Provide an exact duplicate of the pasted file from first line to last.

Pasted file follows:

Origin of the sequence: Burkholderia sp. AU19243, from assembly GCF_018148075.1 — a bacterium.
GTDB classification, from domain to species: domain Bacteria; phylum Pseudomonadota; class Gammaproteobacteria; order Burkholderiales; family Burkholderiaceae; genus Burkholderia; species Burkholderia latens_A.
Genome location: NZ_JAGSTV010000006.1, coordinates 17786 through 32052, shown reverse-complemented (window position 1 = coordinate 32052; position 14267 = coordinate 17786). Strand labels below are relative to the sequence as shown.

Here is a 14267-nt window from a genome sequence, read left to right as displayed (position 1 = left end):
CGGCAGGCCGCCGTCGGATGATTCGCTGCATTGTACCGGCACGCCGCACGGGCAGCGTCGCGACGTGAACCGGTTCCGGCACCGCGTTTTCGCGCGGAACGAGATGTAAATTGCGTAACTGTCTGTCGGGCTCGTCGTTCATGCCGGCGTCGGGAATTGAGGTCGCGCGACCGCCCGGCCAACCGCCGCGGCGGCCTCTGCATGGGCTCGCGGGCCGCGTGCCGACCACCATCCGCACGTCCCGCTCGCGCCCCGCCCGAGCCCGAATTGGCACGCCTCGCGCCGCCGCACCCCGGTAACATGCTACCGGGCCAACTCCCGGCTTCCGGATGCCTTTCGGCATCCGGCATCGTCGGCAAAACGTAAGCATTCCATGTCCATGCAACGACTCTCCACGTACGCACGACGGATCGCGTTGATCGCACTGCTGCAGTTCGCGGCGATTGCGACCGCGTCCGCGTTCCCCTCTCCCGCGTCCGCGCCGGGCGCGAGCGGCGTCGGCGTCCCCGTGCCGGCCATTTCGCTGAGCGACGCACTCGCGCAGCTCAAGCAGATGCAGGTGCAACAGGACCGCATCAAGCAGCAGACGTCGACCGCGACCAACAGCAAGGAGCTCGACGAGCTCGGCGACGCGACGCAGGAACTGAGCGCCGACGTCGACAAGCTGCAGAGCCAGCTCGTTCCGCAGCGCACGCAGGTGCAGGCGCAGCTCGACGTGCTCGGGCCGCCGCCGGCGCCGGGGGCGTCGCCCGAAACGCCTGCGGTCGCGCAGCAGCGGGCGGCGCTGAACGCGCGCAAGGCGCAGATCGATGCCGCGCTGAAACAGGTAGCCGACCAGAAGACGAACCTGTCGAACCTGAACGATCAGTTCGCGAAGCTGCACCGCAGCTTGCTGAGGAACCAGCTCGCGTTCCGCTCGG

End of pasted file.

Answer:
Origin of the sequence: Burkholderia sp. AU19243, from assembly GCF_018148075.1 — a bacterium.
GTDB classification, from domain to species: domain Bacteria; phylum Pseudomonadota; class Gammaproteobacteria; order Burkholderiales; family Burkholderiaceae; genus Burkholderia; species Burkholderia latens_A.
Genome location: NZ_JAGSTV010000006.1, coordinates 17786 through 32052, shown reverse-complemented (window position 1 = coordinate 32052; position 14267 = coordinate 17786). Strand labels below are relative to the sequence as shown.

Here is a 14267-nt window from a genome sequence, read left to right as displayed (position 1 = left end):
CGGCAGGCCGCCGTCGGATGATTCGCTGCATTGTACCGGCACGCCGCACGGGCAGCGTCGCGACGTGAACCGGTTCCGGCACCGCGTTTTCGCGCGGAACGAGATGTAAATTGCGTAACTGTCTGTCGGGCTCGTCGTTCATGCCGGCGTCGGGAATTGAGGTCGCGCGACCGCCCGGCCAACCGCCGCGGCGGCCTCTGCATGGGCTCGCGGGCCGCGTGCCGACCACCATCCGCACGTCCCGCTCGCGCCCCGCCCGAGCCCGAATTGGCACGCCTCGCGCCGCCGCACCCCGGTAACATGCTACCGGGCCAACTCCCGGCTTCCGGATGCCTTTCGGCATCCGGCATCGTCGGCAAAACGTAAGCATTCCATGTCCATGCAACGACTCTCCACGTACGCACGACGGATCGCGTTGATCGCACTGCTGCAGTTCGCGGCGATTGCGACCGCGTCCGCGTTCCCCTCTCCCGCGTCCGCGCCGGGCGCGAGCGGCGTCGGCGTCCCCGTGCCGGCCATTTCGCTGAGCGACGCACTCGCGCAGCTCAAGCAGATGCAGGTGCAACAGGACCGCATCAAGCAGCAGACGTCGACCGCGACCAACAGCAAGGAGCTCGACGAGCTCGGCGACGCGACGCAGGAACTGAGCGCCGACGTCGACAAGCTGCAGAGCCAGCTCGTTCCGCAGCGCACGCAGGTGCAGGCGCAGCTCGACGTGCTCGGGCCGCCGCCGGCGCCGGGGGCGTCGCCCGAAACGCCTGCGGTCGCGCAGCAGCGGGCGGCGCTGAACGCGCGCAAGGCGCAGATCGATGCCGCGCTGAAACAGGTAGCCGACCAGAAGACGAACCTGTCGAACCTGAACGATCAGTTCGCGAAGCTGCACCGCAGCTTGCTGAGGAACCAGCTCGCGTTCCGCTCGG